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Insider risk and human error pose grave security threat to organizations

Ninety-four percent of organizations had an insider data breach in 2021. Human error is the leading cause of serious insider data breaches, with 84% of organizations experiencing a security incident caused by a mistake (human error). However, malicious insiders are IT leaders’ biggest worry, with 28% indicating that it’s their top concern. These revelations were published in the third Insider Data Breach Survey from Egress.

The Egress’ Insider Data Breach Survey 2021 summed up prevailing attitudes of 500 IT leaders and 3,000 employees to insider risk and where their biggest concerns lie. These IT professionals work across the US and the UK in numerous vertical sectors including financial services, healthcare and legal.

Why are malicious insiders the biggest concern?

Despite affecting the lowest number of surveyed organizations (66%), malicious insiders worry IT leaders the most. What specific incidents are keeping IT leaders up at night?

Source: Egress Insider Data Breach Survey 2021

According to the IT leaders surveyed, “It’s not simply the bad taste left by a formerly trusted colleague turning rogue and deliberately doing harm. It’s because they believe single incidents of malicious exfiltration will have the greatest negative impact.”

“There’s also personal gain motivating malicious insiders, so their actions are typically well-targeted to harm the organization. This can be the damage done from the incident itself or from further incidents if the data is given to cybercriminals, or some form of payday from hackers, competitors or even nation states,” said the IT leaders in the survey.

How do IT leaders see insider risk?

“With a fair amount of trepidation,” as per the survey. The survey reported that 97% of IT leaders were concerned about insider data breaches in 2021 – the same percentage as in 2020. With the growing menace of cyber crime and breaches, and a cyberattack every 39 seconds, on average, according to a study by the University of Maryland’s Clark School, it’s clear that anxieties aren’t easing as time passes.

The survey found that almost three-quarters (74%) of organizations have been breached because of employees breaking security rules, and 73% have been the victim of phishing attacks.

Email is the most at-risk channel

Email is the riskiest point of origin for an insider data breach within an organization. Sixty-four percent of IT leaders identify email as the main offender by some distance. Infiltrations of servers and networks (40%), databases (39%), physical data storage (38%) and SMS (37%) are the other four at-risk points of origin for an insider data breach.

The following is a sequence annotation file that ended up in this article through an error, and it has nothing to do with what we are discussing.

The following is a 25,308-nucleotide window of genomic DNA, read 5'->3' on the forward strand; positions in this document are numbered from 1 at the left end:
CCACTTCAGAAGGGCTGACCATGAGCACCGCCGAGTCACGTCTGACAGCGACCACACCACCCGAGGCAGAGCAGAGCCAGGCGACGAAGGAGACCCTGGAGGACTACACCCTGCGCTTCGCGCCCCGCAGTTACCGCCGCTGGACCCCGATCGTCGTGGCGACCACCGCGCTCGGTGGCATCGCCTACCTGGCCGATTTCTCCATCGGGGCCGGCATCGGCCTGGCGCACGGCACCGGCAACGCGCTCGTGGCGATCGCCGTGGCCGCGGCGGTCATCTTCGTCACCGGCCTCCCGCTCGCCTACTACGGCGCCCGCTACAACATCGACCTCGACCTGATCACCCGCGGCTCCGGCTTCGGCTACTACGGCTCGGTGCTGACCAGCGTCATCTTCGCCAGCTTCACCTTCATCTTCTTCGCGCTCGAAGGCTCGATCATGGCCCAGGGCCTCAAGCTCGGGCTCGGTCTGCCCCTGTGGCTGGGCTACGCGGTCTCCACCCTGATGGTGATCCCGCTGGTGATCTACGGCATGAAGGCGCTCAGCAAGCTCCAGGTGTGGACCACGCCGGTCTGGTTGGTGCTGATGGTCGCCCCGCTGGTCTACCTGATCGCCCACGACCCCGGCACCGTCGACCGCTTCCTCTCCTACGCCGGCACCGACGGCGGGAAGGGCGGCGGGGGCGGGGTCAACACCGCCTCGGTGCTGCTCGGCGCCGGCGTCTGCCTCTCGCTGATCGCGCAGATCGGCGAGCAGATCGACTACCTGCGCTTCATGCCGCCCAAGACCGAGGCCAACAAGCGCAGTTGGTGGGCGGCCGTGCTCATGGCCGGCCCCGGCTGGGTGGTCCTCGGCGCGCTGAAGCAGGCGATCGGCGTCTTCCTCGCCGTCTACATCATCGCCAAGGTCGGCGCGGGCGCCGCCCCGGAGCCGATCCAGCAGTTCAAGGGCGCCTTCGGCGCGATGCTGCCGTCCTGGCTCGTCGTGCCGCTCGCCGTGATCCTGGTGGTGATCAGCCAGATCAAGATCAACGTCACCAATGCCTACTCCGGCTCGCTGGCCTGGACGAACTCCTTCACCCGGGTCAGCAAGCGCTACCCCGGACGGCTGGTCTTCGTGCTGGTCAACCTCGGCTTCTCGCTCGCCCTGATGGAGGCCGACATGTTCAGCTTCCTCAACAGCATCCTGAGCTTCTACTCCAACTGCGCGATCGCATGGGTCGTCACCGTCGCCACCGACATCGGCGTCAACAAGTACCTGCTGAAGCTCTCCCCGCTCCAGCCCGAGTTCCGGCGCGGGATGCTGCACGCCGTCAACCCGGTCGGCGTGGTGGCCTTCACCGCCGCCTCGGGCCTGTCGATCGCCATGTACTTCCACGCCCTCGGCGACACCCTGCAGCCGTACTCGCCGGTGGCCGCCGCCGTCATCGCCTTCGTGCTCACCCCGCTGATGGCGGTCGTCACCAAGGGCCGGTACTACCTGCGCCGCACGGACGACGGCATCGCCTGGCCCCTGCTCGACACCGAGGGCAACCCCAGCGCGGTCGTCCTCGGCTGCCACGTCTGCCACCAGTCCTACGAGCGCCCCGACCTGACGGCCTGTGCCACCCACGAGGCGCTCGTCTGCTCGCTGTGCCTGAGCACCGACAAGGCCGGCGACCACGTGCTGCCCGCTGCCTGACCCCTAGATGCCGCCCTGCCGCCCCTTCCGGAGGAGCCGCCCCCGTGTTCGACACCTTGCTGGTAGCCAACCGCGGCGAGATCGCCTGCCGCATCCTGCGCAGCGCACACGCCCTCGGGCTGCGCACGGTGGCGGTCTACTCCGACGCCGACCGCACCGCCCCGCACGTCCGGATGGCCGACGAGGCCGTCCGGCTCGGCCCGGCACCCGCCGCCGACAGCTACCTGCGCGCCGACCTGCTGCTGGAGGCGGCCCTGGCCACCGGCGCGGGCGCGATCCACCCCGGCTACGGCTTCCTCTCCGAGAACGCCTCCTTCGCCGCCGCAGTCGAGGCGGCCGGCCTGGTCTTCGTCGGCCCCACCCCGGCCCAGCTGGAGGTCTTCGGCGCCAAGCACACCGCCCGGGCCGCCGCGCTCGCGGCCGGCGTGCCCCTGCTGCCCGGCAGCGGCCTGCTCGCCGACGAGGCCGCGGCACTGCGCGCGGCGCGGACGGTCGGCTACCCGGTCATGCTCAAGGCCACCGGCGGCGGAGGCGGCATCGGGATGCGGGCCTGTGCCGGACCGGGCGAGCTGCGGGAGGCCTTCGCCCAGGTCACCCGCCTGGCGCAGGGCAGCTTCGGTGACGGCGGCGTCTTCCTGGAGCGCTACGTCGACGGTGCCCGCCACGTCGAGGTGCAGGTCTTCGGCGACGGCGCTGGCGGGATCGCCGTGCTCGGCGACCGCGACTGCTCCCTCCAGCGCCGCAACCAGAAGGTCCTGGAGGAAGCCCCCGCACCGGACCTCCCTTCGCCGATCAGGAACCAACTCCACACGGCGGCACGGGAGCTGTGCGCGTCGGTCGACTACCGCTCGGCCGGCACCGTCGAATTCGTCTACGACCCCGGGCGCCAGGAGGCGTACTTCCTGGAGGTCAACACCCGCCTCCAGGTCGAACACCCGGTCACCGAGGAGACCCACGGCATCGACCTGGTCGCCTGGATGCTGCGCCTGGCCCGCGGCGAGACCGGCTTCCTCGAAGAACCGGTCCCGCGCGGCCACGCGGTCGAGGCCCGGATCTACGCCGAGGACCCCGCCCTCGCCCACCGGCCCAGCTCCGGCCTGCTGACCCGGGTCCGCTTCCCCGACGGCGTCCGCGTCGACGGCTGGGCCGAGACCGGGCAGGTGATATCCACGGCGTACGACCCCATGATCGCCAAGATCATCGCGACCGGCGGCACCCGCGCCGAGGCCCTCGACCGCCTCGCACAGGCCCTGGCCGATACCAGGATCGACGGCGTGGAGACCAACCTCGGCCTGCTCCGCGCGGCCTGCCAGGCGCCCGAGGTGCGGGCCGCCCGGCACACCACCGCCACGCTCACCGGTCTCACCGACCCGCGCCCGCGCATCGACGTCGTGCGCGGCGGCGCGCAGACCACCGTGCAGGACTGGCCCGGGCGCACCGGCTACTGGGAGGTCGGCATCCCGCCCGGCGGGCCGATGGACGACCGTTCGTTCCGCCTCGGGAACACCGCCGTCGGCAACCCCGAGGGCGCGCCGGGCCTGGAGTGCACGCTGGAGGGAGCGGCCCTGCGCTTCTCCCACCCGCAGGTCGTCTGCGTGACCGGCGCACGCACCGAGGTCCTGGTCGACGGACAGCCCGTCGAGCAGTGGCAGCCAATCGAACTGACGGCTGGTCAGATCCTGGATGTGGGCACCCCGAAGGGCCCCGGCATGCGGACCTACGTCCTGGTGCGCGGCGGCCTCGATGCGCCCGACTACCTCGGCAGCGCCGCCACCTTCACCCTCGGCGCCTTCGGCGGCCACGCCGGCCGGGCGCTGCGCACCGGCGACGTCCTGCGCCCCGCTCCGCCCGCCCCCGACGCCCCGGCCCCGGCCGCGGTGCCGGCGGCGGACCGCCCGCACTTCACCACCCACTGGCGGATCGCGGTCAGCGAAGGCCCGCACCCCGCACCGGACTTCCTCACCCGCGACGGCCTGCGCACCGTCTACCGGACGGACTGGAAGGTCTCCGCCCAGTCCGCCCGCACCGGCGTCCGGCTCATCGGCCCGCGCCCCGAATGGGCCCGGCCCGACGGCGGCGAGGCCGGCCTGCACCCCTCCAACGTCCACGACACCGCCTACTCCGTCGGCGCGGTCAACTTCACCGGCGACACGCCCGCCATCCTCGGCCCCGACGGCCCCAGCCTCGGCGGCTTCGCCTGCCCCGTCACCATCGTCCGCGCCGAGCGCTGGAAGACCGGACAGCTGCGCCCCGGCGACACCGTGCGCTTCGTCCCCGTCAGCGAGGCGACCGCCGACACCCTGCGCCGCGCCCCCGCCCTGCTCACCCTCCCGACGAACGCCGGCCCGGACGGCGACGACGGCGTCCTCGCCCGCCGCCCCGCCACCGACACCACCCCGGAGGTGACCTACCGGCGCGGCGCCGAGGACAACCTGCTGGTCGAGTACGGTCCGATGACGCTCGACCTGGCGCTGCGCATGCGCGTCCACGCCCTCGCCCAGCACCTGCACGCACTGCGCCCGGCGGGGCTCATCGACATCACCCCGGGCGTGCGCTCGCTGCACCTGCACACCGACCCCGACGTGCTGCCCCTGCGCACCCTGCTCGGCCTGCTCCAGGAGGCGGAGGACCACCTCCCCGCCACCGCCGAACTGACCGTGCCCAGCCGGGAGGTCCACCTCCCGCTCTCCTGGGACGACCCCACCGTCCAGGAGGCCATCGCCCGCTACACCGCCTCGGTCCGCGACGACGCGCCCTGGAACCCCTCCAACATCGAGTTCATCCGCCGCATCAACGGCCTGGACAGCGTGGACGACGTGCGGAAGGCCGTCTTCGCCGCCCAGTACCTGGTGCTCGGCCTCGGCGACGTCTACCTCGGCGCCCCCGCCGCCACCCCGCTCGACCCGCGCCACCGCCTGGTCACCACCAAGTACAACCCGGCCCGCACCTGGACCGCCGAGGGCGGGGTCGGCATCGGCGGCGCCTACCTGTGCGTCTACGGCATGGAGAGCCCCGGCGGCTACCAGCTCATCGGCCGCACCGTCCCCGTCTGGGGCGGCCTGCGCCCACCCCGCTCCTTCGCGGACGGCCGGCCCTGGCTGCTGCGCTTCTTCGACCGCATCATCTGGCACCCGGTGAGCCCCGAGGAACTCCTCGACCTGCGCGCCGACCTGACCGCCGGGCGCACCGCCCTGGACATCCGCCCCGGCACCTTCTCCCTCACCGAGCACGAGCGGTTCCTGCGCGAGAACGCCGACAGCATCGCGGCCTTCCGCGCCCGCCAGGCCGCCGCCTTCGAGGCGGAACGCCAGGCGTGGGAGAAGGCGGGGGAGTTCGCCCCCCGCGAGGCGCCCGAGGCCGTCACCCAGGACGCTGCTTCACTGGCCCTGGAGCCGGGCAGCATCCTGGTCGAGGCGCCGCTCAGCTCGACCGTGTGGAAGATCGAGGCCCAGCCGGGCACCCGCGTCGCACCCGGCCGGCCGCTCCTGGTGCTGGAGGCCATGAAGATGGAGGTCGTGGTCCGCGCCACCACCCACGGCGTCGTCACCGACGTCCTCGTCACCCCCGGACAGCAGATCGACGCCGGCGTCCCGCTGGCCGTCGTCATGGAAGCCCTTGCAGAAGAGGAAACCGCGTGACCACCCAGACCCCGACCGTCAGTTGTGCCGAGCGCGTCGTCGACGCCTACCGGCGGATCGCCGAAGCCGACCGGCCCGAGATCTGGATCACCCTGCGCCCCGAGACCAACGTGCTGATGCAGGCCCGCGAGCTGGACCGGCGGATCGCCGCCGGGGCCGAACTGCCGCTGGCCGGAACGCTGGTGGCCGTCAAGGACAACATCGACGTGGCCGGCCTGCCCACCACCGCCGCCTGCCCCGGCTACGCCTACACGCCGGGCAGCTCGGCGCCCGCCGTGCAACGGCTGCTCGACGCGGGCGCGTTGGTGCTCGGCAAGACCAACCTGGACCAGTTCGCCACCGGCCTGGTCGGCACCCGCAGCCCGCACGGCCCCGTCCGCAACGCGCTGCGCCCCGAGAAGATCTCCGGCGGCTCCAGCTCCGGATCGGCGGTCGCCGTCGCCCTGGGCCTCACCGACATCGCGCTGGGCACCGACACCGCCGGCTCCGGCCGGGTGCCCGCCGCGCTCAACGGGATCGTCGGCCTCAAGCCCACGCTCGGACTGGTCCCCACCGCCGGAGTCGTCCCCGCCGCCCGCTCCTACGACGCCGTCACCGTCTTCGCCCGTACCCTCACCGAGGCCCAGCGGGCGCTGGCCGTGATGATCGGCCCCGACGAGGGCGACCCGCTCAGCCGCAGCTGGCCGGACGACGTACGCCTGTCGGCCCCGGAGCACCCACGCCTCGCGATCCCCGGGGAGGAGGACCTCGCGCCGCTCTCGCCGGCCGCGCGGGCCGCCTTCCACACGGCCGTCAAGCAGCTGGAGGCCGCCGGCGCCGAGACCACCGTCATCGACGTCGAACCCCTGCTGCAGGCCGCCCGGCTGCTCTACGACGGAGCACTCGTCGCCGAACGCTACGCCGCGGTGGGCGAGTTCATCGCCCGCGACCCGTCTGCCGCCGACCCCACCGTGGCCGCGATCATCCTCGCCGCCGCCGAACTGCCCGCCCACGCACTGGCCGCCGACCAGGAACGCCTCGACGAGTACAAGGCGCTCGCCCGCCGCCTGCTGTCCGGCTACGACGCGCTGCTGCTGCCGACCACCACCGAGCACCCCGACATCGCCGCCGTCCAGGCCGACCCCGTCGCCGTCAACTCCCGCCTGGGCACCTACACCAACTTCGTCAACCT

The general consensus from IT leaders is that insider risk is a serious problem and insider breaches are an ongoing and complex challenge.

Did remote work increase data breaches?

Over half (56%) of IT leaders surveyed believe human error data breaches increased due to remote working. IT leaders are also concerned for the future, with 54% indicating that hybrid/remote working will make it more difficult to prevent data breaches.

Meanwhile, employees disagree, with 61% believing they are less (or equally) likely to cause a breach at home compared to the office.

Half of IT leaders also believe that hybrid/remote working will make it harder to prevent phishing attacks, while 49% are of the opinion that it will be more difficult to prevent employees from breaking security rules if they’re working remotely in the future.

Source: Egress Insider Data Breach Survey 2021

How much help are employees getting?

Sixty-seven percent of employees consider their organization’s cybersecurity training and technical controls as helpful and that the right tools are in place to protect them. “But if that’s the case, should we really be praising controls and systems that let so many data breaches slip through the net?” argues the survey.

Thirty-three percent of the employees offered contrasting responses - 11% found the security training time consuming, 8% said the “employer doesn’t offer security training,” 8% believe they already know the security training material, and 5% regard it as irrelevant.

The survey findings highlight that every IT leader knows the potential impact of a data breach, but many are “worryingly underprepared” when it comes to their own people (employees). That’s because insider risk is the most complex cybersecurity issue they have to solve.

Conclusion

The survey delineates the importance of turning your insiders (your employees) into your greatest security defence to mitigate insider risk and combat human error.

Secure your human firewall today and strengthen one of the most vital areas of your cyber security defence – your people – with pre-emptive and ongoing employee security training (securetreasury.com). Remember, employees can be your greatest defence or your biggest vulnerability.

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